I will assume that you have a basic understanding of how to set-up and log into your LaunchPad (if not, there are excellent tutorial videos and blog posts on this site as well as others). On the main screen, under each chapter or module, you will see a button that says "Add to this Unit" - when you click on it, you will get the option to "Create new..."


Add Discussion


Clicking on "Create new..." gives you the "Add a new assignment" window. You will notice that I circled in yellow the discussion board option. Once clicking on it, a blank discussion board is added to your chapter or module.



If the screenshots are any indication, I tend to place my discussion boards at the end of the chapter or module. There are really two reasons why I do this: First, it makes sense that applied learning should come after the more didactic material presented during the assignments and eBook. This gives the student a chance to show off what they have learned. Second, I have found that by being at the end of the chapter (and being worth 10 points, a large portion of the chapter grade), the student engages more rigorously with the material. I weight my discussion boards in this way in order to encourage original and substantive thinking - stressing that a couple sentences as a response is never going to be sufficient. 



Once clicking on what I have labeled as the "Chapter 7 Discussion" the below window will appear in LaunchPad. You will notice that this image is taken from a course that I have taught in developmental psychology. I create my discussion post prompts by scanning for the main themes of the chapter and trying to have the students integrate them with other major topics that we have covered in the past. Here, you will see that I ask them to revisit the nature/nurture debate (discussed in earlier chapters) but this time in terms of autism spectrum disorder. My goal here is to push the students to engage critically with the material - not necessarily taking either the nurture or nature side but being able to cogently argue for each side of the paradigm. 



When the posts are expanded, you can see the entire original contribution done by the student as well as the two responses that I require as part of their grading. This is helpful because the students are able to click through and easily see what post has responses, which ones don't, or whose post may be exemplary - garnering several responses or a longer discussion. While the below image is taken from my instructor view, the student sees a very similar layout and user interface.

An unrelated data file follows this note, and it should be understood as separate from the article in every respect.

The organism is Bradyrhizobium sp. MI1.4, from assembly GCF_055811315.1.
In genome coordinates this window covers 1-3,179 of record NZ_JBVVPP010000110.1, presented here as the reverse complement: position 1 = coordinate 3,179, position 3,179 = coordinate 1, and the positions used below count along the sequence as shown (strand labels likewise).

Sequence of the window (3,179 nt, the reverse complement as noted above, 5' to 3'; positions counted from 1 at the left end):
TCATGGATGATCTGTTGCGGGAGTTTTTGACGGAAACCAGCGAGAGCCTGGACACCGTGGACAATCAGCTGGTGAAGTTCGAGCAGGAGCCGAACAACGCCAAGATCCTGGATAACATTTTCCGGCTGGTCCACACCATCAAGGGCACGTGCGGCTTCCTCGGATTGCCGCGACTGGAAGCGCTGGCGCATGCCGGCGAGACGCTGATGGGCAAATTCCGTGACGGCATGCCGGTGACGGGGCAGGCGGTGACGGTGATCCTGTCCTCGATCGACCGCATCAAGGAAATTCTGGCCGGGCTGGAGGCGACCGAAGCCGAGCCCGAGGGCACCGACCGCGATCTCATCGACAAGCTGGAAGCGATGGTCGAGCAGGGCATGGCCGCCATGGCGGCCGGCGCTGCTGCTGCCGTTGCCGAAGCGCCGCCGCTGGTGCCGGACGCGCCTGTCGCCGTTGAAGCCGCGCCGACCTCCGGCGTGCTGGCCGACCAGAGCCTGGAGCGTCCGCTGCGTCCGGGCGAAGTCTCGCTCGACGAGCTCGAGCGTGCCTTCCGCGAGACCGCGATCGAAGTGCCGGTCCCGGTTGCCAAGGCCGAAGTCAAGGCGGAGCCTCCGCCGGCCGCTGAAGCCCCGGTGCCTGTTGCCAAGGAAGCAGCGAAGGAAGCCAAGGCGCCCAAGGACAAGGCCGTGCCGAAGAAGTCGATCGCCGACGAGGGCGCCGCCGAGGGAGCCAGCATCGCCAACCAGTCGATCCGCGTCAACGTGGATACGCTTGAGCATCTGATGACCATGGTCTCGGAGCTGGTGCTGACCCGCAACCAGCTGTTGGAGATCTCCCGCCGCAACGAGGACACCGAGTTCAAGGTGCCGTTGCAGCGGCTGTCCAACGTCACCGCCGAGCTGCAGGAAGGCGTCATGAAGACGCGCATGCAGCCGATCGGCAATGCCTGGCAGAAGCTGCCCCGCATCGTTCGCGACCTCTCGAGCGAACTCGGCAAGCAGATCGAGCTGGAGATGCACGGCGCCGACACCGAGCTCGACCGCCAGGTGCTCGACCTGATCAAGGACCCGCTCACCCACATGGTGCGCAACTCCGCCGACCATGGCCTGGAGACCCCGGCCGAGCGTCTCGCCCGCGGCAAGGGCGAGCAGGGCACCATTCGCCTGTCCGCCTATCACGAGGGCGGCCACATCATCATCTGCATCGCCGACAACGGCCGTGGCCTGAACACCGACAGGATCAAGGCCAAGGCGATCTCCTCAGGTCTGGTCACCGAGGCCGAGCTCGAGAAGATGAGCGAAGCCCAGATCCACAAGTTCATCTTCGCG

Strickly accessible to instructors, in the image below, the "Results" button lets the professor grade the posts easily and efficiently. On the main page, you will see the various statistics for this particular discussion post allowing you - if you want - to curve or alter the assignment grading. Or, this can also be useful if you want to see how well the students performed on this assignment thereby perhaps providing feedback regarding the retention of the chapter content or the efficacy of the discussion prompt.  



By clicking on the student name (redacted below), you can see where I circled in yellow the quick information that LaunchPad provides about the number of posts the student has completed and their number of replies. This allows me to quickly see if the student has met the criteria of one original post and two replies to their classmates. Furthermore, it brings up all of the students' responses so that I can grade them in one place - as opposed to having to search through all of the posts for this specific student. Not pictured but at the bottom of this screen, there is a place for the instructor to leave direct feedback to a particular student. This is really useful in providing individual instruction to a student that may be struggling with some of the chapter concepts or if you want to address a specific issue with the student's discussion board post; for example, 'you forgot to respond to your classmates' or 'the authoritative parenting style has shown to be most efficacious for healthy development and functioning, not the authoritarian style (see page 211)'.



I hope that I have given some useful tips that will help you integrate discussion board assignments into your LaunchPad course! From my past experience, I can for certain say that students really appreciate having all of the assigned content grouped together in one place. Plus, it makes for a more streamlined grading and teaching process.